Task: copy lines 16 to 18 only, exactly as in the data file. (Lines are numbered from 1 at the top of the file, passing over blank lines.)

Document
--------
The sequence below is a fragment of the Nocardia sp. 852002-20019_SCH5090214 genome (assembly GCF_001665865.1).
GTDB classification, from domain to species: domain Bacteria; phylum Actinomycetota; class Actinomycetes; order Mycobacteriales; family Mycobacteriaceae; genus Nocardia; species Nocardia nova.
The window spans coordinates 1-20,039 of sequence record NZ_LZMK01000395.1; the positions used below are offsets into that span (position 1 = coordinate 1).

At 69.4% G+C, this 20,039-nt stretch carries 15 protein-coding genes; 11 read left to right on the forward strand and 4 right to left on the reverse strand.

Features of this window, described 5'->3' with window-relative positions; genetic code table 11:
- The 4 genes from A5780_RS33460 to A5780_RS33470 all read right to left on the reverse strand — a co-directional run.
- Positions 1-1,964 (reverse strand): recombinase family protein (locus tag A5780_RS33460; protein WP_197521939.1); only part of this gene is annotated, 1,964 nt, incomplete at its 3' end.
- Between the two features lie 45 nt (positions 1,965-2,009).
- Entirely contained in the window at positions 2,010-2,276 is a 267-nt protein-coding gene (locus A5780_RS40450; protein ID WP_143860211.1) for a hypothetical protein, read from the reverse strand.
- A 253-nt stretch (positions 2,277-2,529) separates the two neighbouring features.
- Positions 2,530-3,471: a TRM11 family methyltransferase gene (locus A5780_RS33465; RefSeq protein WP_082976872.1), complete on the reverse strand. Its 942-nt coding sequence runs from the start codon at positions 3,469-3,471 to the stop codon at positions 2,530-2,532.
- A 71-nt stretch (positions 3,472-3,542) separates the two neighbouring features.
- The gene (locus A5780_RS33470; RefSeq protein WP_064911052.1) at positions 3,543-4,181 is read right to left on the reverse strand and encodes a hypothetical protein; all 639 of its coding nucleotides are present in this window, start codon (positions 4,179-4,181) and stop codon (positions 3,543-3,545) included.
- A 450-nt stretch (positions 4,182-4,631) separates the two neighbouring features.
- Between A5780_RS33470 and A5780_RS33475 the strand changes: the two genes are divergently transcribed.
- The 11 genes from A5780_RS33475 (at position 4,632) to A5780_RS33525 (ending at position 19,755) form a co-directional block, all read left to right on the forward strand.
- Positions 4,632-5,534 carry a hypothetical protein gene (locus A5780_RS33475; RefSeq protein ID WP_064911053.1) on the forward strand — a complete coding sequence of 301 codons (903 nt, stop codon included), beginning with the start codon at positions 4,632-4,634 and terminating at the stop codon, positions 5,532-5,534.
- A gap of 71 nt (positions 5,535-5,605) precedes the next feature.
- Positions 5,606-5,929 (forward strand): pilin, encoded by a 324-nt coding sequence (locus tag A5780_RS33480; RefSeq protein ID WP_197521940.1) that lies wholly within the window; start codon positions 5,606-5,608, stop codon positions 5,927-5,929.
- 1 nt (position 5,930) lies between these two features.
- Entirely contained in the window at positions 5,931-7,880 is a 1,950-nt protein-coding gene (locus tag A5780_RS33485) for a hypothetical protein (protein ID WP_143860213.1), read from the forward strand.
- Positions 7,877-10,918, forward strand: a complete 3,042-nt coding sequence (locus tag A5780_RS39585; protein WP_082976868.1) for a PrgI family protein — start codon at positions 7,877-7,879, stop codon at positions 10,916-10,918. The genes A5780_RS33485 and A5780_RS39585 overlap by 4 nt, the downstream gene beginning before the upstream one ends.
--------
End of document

- The 11 genes from A5780_RS33475 (at position 4,632) to A5780_RS33525 (ending at position 19,755) form a co-directional block, all read left to right on the forward strand.
- Positions 4,632-5,534 carry a hypothetical protein gene (locus A5780_RS33475; RefSeq protein ID WP_064911053.1) on the forward strand — a complete coding sequence of 301 codons (903 nt, stop codon included), beginning with the start codon at positions 4,632-4,634 and terminating at the stop codon, positions 5,532-5,534.
- A gap of 71 nt (positions 5,535-5,605) precedes the next feature.